2014 Sentra lawsuit
In April 2017, a lawsuit was filed in New Jersey for 2014 Sentra owners who were tired of the shaking, jerking, and sudden downshift problems. The lawsuit was filed by a garbage collection company which is so appropriate considering how trashy these transmissions have become.
The lawsuit states the company had to replace their transmission four times:
- The 2007-2010 Sentras were subject to a customer service warranty program, however other Sentras also have the same problem.
- Despite knowing the defects, Nissan continued to sell and tout their CVTs as superior to the competition. Specifically, how they have “fewer moving part to reduce friction and heat” which make the transmission last longer.
This case is pending.
2012-2017 Sentra Xtronic Overheating Lawsuit
In September, 2017 Nissan was accused of designing Xtronic CVTs withcooling systems too small to handle the job.
The lawsuit, Waldo Leyva, et al. v. Nissan North America, Inc. , was filed in the U.S. District Court for the Central District of California.
To CVT or Not to CVT? That is A Question.
While some manufacturers, like Nissan and Subaru, have embraced CVT technology, others (Chrysler and Ford) have tried and dropped CVTs from their lineup. Let’s take a quick look at the advantages and disadvantages.
Advantages of a CVT
- Super smooth to drive — a traditional automatic can hunt for gears and sometimes jerk or hesitate. CVTs are supposed to avoid this issue.
- No more shift-shock — the momentary loss of power you get while accelerating with traditional gears.
- Constant power — because there’s no more more gear hunting or shift-stock, the driver is given consistent power while accelerating. Once again, that’s how it’s supposed to work.
- Simpler design, fewer moving parts — this reduces friction and heat, which are a deadly combo for mechanical parts. Reduced exposure should help the transmission last longer.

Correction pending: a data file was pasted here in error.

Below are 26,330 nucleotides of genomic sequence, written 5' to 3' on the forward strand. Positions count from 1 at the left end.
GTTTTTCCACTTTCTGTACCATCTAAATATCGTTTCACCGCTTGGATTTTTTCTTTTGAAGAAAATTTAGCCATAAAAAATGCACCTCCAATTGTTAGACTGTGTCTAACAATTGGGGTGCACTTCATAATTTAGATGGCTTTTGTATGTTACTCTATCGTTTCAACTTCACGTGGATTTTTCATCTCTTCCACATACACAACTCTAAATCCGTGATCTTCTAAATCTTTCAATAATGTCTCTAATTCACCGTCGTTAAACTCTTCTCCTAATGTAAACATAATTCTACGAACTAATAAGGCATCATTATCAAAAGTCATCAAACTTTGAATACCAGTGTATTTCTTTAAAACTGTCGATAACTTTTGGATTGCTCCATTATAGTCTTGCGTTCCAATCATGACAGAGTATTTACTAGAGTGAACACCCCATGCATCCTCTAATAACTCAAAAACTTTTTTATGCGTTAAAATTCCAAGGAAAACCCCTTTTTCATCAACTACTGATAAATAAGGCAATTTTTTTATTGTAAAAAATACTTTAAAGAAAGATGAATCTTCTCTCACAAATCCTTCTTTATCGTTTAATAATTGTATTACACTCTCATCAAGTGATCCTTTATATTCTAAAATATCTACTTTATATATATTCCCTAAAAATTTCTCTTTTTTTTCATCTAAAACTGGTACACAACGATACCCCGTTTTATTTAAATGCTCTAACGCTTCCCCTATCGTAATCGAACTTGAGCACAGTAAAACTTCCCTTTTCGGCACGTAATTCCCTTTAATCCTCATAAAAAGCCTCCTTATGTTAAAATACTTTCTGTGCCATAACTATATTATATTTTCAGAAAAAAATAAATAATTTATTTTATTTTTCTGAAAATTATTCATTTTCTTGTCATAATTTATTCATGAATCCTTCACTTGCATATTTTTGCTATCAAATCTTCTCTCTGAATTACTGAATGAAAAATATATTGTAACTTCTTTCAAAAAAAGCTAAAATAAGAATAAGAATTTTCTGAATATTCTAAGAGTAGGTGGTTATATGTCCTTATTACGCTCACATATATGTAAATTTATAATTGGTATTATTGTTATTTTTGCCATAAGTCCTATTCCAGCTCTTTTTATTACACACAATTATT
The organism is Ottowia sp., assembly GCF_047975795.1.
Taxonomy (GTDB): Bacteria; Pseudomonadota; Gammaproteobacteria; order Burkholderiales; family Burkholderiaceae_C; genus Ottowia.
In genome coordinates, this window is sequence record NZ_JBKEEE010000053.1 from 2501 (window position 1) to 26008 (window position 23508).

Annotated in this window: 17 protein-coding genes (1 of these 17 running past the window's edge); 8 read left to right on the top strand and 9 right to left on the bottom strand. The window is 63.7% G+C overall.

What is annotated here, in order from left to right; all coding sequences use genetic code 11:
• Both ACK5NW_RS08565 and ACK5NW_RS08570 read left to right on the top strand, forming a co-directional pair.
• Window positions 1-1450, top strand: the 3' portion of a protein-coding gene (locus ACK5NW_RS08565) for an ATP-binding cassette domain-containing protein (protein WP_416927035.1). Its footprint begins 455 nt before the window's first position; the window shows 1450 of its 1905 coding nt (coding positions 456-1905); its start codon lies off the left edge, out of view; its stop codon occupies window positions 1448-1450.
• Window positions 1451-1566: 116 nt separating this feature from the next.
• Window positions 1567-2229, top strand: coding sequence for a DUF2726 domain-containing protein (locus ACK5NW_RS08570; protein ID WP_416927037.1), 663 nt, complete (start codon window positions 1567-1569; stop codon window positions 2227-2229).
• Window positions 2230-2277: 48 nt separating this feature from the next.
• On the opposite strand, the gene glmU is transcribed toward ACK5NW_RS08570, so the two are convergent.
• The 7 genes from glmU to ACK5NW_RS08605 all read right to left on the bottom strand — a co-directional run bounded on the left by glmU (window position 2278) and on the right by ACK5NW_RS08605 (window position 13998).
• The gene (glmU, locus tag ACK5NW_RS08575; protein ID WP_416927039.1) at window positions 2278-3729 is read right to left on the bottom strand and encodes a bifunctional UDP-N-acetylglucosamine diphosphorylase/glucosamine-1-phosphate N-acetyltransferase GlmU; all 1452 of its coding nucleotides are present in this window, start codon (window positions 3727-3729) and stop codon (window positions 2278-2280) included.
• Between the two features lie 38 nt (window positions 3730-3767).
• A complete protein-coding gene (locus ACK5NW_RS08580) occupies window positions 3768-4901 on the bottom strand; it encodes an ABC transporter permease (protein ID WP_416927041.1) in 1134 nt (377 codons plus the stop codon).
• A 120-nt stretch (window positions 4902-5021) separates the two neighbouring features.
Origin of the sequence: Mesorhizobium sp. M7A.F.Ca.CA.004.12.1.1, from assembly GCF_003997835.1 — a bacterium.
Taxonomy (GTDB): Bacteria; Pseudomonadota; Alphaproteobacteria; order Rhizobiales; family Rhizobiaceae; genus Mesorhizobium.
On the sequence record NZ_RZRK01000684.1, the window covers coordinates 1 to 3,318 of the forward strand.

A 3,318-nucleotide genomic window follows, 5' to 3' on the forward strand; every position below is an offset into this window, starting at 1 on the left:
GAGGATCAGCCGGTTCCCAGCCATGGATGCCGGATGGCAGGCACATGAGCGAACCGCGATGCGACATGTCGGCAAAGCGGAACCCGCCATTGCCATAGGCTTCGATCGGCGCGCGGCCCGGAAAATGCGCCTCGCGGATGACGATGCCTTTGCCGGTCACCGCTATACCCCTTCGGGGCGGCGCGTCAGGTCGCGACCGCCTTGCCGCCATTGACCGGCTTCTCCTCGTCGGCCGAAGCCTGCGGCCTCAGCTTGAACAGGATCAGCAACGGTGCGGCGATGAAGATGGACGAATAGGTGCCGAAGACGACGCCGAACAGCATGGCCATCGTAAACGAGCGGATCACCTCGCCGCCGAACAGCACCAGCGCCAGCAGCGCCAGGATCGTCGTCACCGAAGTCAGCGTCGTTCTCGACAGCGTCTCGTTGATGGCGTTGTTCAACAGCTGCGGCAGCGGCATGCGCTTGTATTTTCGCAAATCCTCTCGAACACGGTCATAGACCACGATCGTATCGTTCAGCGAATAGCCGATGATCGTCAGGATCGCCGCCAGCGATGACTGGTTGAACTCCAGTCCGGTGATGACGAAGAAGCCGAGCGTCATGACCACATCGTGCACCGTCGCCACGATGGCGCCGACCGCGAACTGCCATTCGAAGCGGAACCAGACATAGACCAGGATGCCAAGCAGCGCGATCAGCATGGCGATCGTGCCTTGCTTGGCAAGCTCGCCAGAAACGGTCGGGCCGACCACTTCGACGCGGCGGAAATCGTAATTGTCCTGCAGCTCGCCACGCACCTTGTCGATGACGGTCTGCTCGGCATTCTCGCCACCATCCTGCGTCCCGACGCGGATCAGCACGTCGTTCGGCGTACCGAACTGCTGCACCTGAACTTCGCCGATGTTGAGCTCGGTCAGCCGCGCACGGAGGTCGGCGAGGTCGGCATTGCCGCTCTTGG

- Better miles per gallon — A CVT provides better fuel efficiency in two ways. First, it keeps the engine in the sweet spot while accelerating (more efficient) and second it’s lighter than a traditional transmission (less weight).
This day and age, the MPG advantage might be why your next car will probably have a CVT. CVTs offer the same fuel-efficiency gains as 8 and 9-speed automatics, but cost much less.
I’ll give Nissan the MPG boost, but you’ll notice that the most common complaints seem to indicate that Nissan’s CVT doesn’t offer the traditional advantages. In addition, they come with all of the traditional disadvantages.
Disadvantages of a CVT
- It’s boring — no doubt, if you grew up driving a manual transmission a CVT is going to put you to sleep. The steady acceleration and lack of revs can be seen as a negative depending on how you look at it.
- It’s noisy — CVTs can sound weird to owners who often complain about the whirring or humming noise it makes. There’s also complaints about how the engine no longer “feels connected” to the sensation of speed.
- They can feel sluggish — Once again, depending on how you look at it, a CVT can feel as if its “slipping” when compared against a traditional automatic.
- It’s more expensive to replace — CVTs offer an up-front cost advantage to automakers which should, in turn, reduce the sticker price of new vehicles. However, they’re usually more expensive in upkeep and to replace. CVTs aren’t sealed and might require costly fluid changes.